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Playing Defense in Europe

LONDON – The most frightening periods in history have often been interregnums – moments between the death of one king and the rise of the next. Disorder, war, and even disease can flood into the vacuum when, as Antonio Gramsci put it in his Prison Notebooks, “the old is dying and the new cannot be born.” The dislocation and confusion of 2016 do not rival the turmoil of the interwar period, when Gramsci wrote, but they are certainly symptoms of a new interregnum.

After the end of the Cold War, the world was held together by an American-policed security order and a European-inspired legal order. Now, however, both are fraying, and no candidates to replace them have yet emerged. Indeed, unlike in 1989, this is not a crisis of a single type of system. Countries as different as Brazil, China, Russia, and Turkey are coming under heightened political and economic pressure.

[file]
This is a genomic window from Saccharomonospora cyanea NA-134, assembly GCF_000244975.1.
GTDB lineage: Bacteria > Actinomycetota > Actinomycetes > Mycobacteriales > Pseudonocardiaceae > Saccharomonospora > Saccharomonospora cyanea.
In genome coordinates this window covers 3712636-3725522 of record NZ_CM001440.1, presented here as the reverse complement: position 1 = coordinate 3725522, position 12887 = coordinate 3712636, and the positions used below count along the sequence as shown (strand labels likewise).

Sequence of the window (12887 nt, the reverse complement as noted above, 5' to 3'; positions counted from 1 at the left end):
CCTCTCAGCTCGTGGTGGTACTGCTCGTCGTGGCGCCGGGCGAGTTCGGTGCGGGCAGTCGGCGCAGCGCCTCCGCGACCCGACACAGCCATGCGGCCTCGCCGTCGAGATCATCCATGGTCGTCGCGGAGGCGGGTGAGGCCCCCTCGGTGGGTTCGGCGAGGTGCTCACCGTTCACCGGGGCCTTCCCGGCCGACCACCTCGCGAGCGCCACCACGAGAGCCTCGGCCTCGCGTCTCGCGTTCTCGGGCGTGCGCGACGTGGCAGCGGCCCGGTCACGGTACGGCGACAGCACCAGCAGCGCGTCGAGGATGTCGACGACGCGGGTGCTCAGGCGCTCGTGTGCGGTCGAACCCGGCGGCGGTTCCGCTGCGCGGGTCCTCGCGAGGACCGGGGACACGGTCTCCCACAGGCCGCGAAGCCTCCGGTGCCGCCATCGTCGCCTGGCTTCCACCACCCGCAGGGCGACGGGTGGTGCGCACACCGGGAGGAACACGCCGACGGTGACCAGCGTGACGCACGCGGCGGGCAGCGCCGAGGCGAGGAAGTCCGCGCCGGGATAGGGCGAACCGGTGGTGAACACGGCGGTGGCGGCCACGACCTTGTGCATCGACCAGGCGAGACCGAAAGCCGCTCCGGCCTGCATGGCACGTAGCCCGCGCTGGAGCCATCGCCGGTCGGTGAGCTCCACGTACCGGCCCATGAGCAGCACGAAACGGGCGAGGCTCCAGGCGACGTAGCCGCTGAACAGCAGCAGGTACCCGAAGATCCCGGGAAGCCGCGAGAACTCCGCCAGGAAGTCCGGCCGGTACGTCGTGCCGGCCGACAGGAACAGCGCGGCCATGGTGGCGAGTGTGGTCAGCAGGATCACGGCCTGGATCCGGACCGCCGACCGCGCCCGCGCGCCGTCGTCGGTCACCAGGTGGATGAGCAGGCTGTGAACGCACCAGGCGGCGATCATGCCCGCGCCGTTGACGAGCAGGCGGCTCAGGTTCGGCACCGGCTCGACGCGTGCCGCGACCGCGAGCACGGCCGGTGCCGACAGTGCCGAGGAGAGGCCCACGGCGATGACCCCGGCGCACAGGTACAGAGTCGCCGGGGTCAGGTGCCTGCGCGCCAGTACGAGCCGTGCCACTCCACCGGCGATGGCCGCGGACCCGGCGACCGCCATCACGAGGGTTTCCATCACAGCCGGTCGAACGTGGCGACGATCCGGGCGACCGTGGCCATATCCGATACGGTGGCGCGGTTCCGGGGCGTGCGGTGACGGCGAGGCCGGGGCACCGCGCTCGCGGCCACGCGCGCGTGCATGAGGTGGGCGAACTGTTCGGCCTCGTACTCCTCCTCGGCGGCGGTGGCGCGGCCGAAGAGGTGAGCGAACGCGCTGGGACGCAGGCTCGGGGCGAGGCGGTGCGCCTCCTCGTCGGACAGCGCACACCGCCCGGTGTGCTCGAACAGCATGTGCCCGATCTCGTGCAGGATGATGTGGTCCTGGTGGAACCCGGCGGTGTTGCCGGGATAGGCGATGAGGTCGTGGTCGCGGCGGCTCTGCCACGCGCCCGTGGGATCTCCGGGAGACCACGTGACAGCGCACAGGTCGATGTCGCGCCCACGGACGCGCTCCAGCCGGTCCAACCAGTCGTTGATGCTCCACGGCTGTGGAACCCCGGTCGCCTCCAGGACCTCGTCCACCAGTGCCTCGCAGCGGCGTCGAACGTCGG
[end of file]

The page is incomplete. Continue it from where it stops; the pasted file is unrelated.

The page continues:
Even if the nightmare of a President Donald Trump is avoided, as appears increasingly likely, the United States can no longer be the world’s policeman. Powers such as Russia, Iran, and China are probing US reactions in Ukraine, Syria, and the South China Sea. And US allies like Turkey, Saudi Arabia, Poland, and Japan are forging independent and assertive foreign policies to make up for a US that cannot and will not carry its previous burdens.

Meanwhile, the European Union’s declining cohesion is undermining its moral authority on the world stage. Many of the global institutions that reflect European values and norms – from the World Trade Organization and the International Criminal Court to the United Nations Framework Convention on Climate Change – are gridlocked.